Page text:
Saturday, October 5, 2019

Land of the Blind

I will admit that I find the case of former Dallas police officer Amber Guyger to be interesting. Ms. Guyger was recently sentenced to 10 years in prison for the murder of Botham Jean, who lived in the same apartment complex as Officer Guyger. Part of me is curious as to why Ms. Guyger was convicted of murder, rather than manslaughter, given that it's pretty much understood that the incident was triggered by Ms. Guyger not realizing that she was on the wrong floor, and thus, not in her own apartment.

And now a new controversy has appeared; one that wouldn't otherwise have occurred to me. At the end of the trial, Brandt Jean, Botham Jean's younger brother, offered Mr. Guyger a hug, which she accepted. The presiding judge, Tammy Kemp, also gave Ms. Guyger a hug. She also gave Ms. Guyger a Bible and took some time to pray with her before she was taken away. This prompted internet commentors to opine on the nature, and the appropriateness, of Black compassion and forgiveness. And the BBC article showcased a few of the likely many Twitter responses to the situation.

This one in particular stood out for me:

The problem is less Amber Guyger's tears than the fact that similar tears from black mothers, fathers, brothers, and sisters count for so little. Comforting white pain is a reflex. Rationalizing black pain is too. Until the latter stops the former will deserve condemnation.
If you've been reading Nobody In Particular for any length of time, you likely already know where I'm going with this, so I'll cut to the chase: What good does responding to the comforting of White people with condemnation do? If anything deserves condemnation (and I'm unsure that anything actually does here), I would think that it's the rationalization of Black pain. Is scolding the younger Mr. Jean or Judge Kemp, both of whom are Black, really going to make White people any less likely to rationalize in the future?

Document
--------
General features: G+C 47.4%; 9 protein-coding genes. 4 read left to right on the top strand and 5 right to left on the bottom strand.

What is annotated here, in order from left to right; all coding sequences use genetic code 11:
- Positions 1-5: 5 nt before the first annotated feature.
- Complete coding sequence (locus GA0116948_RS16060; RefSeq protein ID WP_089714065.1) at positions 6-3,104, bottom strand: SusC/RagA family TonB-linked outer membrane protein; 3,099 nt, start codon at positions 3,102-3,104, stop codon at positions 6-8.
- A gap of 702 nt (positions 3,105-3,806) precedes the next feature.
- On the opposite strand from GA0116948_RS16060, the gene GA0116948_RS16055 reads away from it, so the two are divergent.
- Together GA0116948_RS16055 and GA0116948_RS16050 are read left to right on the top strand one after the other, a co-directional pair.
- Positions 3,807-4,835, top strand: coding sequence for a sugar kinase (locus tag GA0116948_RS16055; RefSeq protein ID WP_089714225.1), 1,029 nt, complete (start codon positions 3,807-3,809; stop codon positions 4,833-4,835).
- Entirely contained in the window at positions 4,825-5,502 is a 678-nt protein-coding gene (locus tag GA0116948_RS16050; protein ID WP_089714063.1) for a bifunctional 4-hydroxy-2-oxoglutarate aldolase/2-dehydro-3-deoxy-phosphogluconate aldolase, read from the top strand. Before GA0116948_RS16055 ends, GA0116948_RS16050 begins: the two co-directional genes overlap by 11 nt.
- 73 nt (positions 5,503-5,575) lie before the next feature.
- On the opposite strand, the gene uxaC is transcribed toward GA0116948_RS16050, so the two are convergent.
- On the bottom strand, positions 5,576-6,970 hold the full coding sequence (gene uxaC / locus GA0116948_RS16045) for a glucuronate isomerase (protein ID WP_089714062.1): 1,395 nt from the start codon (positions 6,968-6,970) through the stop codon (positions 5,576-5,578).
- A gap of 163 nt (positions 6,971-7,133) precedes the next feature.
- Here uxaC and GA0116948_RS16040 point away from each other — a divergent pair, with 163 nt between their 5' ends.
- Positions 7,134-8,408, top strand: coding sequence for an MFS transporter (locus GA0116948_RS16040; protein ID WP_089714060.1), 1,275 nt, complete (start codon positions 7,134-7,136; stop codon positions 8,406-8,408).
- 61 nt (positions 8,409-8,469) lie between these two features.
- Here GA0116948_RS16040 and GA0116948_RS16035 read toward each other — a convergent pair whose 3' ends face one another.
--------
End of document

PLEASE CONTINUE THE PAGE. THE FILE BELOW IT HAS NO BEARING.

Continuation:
True, one can view Mr. Jean as reflexively succumbing to the American cultural norm of condemning overt displays of anger in Black people. And a case can be made that Judge Kemp's actions reflect on a criminal justice system that has been noticeably more lenient on Whites who kill Black people than the reverse. But what will leaning on either of them do to alter those factors? Would withholding hugs from Ms.Guyger make it any more likely that the United States would find "angry Black people" any less threatening, or hold Black people convicted of crimes to the same level of accountability as Whites? I'm dubious about that.

So I don't really see the point of attempting to lever people into a "compassion strike" by smacking them down for the crime of taking "the moral high ground." Although I suppose that it's more likely to be successful than attempting to get everyone else up onto the high ground with them. Which, in the end, may be the problem. The executive director of the Howard Law Thurgood Marshall Civil Rights Center, Justin Hansford, notes that White America doesn't grant the Black community the right to be angry with them for past or current injustices, real and perceived. It's difficult to see why this will change anytime soon, given that accepting Black anger as justified, rather than as acts of aggression, doesn't earn them anything. Casting Black compassion as equally unjustified won't change that calculus.

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